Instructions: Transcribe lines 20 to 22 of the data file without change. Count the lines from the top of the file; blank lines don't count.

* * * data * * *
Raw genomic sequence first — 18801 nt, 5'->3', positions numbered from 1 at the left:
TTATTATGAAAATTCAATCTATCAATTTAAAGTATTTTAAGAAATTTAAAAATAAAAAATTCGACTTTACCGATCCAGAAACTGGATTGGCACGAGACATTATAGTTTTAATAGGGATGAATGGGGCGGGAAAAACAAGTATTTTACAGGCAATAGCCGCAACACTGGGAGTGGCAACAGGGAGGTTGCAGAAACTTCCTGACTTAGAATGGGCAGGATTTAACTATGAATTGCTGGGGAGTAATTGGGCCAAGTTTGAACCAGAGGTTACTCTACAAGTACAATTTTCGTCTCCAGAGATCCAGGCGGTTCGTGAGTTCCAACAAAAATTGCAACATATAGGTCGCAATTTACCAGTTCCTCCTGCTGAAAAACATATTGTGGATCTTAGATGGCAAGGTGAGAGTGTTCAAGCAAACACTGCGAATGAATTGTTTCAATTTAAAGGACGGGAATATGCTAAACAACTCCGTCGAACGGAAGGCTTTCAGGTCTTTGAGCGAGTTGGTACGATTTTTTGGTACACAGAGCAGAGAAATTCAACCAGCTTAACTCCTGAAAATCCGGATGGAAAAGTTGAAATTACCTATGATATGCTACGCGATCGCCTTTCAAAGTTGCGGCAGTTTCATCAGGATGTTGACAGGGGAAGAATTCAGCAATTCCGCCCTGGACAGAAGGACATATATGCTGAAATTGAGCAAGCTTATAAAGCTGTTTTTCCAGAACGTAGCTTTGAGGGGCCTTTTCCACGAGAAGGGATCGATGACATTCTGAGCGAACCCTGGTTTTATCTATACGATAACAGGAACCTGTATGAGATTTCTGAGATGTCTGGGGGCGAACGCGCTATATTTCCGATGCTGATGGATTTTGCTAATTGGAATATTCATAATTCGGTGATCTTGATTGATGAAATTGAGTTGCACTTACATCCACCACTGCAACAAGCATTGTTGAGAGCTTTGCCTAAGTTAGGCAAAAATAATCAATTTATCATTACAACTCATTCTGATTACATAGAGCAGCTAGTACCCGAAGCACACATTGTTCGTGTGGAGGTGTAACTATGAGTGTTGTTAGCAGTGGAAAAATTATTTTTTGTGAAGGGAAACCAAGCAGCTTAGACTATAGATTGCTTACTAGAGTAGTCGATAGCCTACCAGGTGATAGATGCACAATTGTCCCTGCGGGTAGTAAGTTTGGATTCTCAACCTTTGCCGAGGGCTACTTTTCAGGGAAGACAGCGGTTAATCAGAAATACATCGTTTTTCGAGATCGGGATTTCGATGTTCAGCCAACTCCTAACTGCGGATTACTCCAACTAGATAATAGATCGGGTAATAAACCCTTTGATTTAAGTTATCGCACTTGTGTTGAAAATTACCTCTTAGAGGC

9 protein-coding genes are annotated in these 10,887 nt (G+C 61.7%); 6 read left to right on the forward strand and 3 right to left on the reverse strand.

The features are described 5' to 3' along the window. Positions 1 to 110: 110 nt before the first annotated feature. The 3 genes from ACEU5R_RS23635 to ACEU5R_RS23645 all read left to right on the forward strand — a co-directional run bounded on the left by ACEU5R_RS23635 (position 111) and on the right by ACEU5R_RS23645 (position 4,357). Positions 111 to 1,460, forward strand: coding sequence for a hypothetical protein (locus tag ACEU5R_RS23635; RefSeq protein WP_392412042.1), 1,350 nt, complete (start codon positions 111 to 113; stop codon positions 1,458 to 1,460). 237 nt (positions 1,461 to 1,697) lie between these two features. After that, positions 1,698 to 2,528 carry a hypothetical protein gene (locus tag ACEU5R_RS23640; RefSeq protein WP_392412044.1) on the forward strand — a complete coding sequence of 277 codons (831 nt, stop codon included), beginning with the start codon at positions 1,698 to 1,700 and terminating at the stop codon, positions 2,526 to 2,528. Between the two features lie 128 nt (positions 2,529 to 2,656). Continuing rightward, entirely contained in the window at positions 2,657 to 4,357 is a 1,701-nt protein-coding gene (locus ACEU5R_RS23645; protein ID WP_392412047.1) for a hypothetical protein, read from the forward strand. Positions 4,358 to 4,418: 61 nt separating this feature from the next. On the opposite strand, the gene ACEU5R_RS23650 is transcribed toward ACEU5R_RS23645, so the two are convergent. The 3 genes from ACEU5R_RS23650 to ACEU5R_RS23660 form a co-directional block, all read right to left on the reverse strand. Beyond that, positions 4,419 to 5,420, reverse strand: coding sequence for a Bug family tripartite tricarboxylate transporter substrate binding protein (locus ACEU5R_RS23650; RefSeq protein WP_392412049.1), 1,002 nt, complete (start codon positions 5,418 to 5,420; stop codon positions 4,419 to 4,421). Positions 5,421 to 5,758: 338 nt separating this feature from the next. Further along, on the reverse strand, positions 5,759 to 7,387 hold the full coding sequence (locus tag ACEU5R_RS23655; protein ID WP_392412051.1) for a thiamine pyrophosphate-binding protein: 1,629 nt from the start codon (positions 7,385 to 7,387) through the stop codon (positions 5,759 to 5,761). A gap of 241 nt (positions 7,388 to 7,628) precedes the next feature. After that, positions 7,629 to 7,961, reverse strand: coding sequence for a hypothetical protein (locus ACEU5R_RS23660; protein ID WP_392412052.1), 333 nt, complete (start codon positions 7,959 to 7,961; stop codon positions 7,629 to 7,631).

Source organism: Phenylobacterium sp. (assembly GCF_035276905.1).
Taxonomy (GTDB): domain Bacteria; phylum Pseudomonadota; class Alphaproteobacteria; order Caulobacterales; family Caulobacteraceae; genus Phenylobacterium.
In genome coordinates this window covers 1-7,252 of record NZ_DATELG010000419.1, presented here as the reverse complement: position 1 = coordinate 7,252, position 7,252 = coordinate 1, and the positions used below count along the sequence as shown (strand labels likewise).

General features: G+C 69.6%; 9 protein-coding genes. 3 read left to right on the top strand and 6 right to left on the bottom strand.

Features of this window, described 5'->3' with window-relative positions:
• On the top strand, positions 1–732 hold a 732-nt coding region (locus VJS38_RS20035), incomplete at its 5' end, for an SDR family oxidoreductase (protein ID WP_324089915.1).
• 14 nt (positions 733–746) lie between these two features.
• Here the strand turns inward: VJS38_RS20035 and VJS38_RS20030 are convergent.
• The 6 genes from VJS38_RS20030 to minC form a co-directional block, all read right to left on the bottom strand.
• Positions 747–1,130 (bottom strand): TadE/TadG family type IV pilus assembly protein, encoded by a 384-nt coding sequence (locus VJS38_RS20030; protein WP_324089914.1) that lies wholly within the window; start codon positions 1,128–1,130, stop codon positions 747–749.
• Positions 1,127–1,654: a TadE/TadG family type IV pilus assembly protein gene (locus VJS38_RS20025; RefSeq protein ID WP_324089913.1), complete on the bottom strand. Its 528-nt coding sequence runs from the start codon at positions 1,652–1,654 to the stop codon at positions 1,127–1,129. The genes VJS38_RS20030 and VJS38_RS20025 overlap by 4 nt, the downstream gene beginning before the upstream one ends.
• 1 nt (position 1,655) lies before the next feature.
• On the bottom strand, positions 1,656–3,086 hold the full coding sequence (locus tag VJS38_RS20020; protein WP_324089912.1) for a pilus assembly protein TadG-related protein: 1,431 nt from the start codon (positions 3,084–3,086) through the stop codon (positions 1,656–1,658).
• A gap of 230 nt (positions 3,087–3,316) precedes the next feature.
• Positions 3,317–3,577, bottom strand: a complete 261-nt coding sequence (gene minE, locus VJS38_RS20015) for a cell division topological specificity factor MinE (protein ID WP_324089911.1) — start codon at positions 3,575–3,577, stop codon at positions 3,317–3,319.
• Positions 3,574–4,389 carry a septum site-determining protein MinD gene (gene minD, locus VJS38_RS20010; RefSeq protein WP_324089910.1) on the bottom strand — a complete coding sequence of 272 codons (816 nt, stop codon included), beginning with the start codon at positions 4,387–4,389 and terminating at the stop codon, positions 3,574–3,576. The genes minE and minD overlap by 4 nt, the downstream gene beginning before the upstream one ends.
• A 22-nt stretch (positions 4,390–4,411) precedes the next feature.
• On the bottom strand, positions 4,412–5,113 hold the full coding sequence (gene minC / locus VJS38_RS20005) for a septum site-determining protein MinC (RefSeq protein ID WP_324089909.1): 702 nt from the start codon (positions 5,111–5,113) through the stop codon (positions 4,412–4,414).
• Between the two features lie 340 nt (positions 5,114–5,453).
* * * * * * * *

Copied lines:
• Positions 3,574–4,389 carry a septum site-determining protein MinD gene (gene minD, locus VJS38_RS20010; RefSeq protein WP_324089910.1) on the bottom strand — a complete coding sequence of 272 codons (816 nt, stop codon included), beginning with the start codon at positions 4,387–4,389 and terminating at the stop codon, positions 3,574–3,576. The genes minE and minD overlap by 4 nt, the downstream gene beginning before the upstream one ends.
• A 22-nt stretch (positions 4,390–4,411) precedes the next feature.
• On the bottom strand, positions 4,412–5,113 hold the full coding sequence (gene minC / locus VJS38_RS20005) for a septum site-determining protein MinC (RefSeq protein ID WP_324089909.1): 702 nt from the start codon (positions 5,111–5,113) through the stop codon (positions 4,412–4,414).